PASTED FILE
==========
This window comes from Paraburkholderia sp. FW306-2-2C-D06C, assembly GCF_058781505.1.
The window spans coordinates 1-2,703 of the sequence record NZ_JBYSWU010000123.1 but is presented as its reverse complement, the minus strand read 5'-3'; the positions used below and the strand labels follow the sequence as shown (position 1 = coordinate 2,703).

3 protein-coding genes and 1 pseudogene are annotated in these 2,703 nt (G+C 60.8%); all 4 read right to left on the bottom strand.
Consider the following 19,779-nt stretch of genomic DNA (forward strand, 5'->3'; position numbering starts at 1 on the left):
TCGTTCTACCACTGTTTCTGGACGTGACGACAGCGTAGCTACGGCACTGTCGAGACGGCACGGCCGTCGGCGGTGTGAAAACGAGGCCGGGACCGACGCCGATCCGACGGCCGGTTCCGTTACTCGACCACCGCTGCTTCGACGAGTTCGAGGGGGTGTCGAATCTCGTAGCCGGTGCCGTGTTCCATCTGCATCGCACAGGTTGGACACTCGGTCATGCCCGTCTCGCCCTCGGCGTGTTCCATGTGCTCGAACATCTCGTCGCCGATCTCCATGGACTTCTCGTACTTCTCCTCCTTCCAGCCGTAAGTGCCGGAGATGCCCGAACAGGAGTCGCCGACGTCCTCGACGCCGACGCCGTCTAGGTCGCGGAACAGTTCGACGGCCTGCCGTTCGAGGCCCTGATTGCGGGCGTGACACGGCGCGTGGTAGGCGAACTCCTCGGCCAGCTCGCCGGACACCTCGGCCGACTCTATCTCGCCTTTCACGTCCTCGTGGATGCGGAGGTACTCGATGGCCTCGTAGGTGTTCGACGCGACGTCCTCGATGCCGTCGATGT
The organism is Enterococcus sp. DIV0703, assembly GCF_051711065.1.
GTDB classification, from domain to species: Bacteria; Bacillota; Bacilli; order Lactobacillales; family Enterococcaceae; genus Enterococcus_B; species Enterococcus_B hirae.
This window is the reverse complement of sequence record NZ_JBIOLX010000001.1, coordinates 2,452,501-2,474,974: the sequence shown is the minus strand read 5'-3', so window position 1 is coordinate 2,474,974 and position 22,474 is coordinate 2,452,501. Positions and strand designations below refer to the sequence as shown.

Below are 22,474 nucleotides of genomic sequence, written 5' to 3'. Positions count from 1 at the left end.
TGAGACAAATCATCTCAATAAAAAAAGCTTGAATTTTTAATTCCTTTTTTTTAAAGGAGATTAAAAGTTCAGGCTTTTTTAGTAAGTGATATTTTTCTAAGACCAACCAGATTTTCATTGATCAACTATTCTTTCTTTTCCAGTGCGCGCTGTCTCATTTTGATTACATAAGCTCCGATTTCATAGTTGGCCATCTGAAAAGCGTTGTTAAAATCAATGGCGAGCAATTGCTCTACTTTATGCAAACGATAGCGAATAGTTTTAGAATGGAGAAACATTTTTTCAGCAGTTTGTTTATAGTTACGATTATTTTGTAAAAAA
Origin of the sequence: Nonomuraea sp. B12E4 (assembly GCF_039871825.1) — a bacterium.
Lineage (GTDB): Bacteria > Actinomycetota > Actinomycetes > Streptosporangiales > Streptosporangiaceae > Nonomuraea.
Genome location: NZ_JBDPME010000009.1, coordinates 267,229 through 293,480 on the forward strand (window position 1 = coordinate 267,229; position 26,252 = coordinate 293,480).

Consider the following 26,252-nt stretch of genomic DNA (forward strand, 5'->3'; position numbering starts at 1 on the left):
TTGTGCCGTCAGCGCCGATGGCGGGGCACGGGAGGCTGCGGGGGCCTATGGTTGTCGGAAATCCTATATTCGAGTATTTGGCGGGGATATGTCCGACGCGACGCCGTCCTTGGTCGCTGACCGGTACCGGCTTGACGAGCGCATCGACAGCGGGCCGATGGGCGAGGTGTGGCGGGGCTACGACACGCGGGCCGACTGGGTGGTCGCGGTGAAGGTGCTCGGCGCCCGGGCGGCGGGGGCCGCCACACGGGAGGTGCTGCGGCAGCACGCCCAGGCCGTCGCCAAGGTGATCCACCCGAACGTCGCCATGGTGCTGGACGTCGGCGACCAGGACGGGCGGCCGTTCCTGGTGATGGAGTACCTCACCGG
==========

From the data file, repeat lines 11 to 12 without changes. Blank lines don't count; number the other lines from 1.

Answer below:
Origin of the sequence: Nonomuraea sp. B12E4 (assembly GCF_039871825.1) — a bacterium.
Lineage (GTDB): Bacteria > Actinomycetota > Actinomycetes > Streptosporangiales > Streptosporangiaceae > Nonomuraea.